Photo:16Arlington; Alberta Ferretti/Launchmetrics Spotlight; Tove
I don't mean to talk myself up too much, but I will say this: It's rare that a trend sneaks up on me. I spend hours every day combing through sartorial research of all kinds, be it on Instagram, runways from both the past and the present, movies, and more. Yet, I'll be the first to admit that one particular trend that's proving to be quite popular this fall lived right outside of my periphery for weeks, even months, before I was finally able to see it for what it was. Or rather, until our editor in chief, Kat Collings, gave it a name: Greek-statue dressing. Immediately upon hearing it, a full picture of what this trend looks like appeared in my head, complete with exact products that fit the bill, as well as runway looks and IG examples.
The name is really quite self-explanatory, but generally, if an article of clothing is drapey, twisted, knotted, or sort of 3D in shape, it's probably a good fit for the Greek-statue trend. Brands such as Christopher Esber, Jacquemus, Vivienne Westwood, and Paris Georgia have been working with these techniques for seasons now, as have other labels including Loewe, Toteme, Khaite, The Row, and Christopher John Rogers. Basically, if you type "Greek statues of women" into Google and the resulting images look similar to the dress, skirt, or top you're referring to, you've successfully mastered the art of dressing like a Greek statue.
To familiarize yourself with the trend that every chic brand is embracing right now (and beyond, as proven by the spring 2024 examples below), scroll down.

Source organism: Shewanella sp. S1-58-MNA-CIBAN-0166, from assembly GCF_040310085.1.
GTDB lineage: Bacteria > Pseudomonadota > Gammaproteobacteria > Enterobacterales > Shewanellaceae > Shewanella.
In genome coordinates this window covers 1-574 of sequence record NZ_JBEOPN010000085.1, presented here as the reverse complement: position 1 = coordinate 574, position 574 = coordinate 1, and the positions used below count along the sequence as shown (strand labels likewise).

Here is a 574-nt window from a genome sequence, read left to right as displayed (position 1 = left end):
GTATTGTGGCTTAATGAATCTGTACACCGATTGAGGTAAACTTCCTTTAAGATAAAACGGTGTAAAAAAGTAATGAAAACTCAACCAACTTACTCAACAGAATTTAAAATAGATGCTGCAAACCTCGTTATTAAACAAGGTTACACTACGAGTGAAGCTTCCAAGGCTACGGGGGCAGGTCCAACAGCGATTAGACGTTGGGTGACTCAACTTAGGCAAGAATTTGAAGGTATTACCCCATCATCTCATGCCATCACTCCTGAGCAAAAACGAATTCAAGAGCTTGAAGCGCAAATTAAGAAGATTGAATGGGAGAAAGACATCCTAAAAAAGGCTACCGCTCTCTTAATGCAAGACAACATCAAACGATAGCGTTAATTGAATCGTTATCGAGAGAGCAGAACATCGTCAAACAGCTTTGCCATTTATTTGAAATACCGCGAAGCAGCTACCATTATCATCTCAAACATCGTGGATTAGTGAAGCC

At Tory Burch, heavily draped minis with asymmetric sleeves and delicate bubble hems were worn solo as well as with contrasting tailored blazers, proving that if you're interested in pieces that fall under the Greek-statue trend but don't want your look to be solely defined by it, all you need is something stiffer and more tailored to add on top.
Hailey Bieber wore this fire-engine-red dress during her NYC press tour for Rhode's collaboration with Krispy Kreme, and I haven't stopped thinking about it since.
Jonathan Anderson's London show for his experimental brand JW Anderson heavily featured drapey peekaboo dresses like this one, with other colors including mossy green and sky blue.
At London Fashion Week, 16Arlington's show featured a bevy of sculptural pieces, but the ruched, almost molded look of this LBD on Paloma Elsesser is easily my favorite.
Jonathan Anderson continued doling out Grecian-inspired looks at Loewe, where these heavily draped strapless dresses caught the attention of attendees and online watchers of the S/S 24 show alike.
Photo:Christopher Esber/Launchmetrics Spotlight
Christopher Esber has long practiced the art of Greek-statuesque design, using draping, ruching, and asymmetry in many of his brand's collections. His S/S 24 collection was no exception, with cutout and textured frocks like this one especially standing out from the Paris Fashion Week show.
Photo:Prabal Gurung/Launchmetrics Spotlight
At Prabal Gurung's NYFW show, held in the rain on Roosevelt Island, models donned draped, flowing garments made even more Grecian with sculpture-like gold earrings.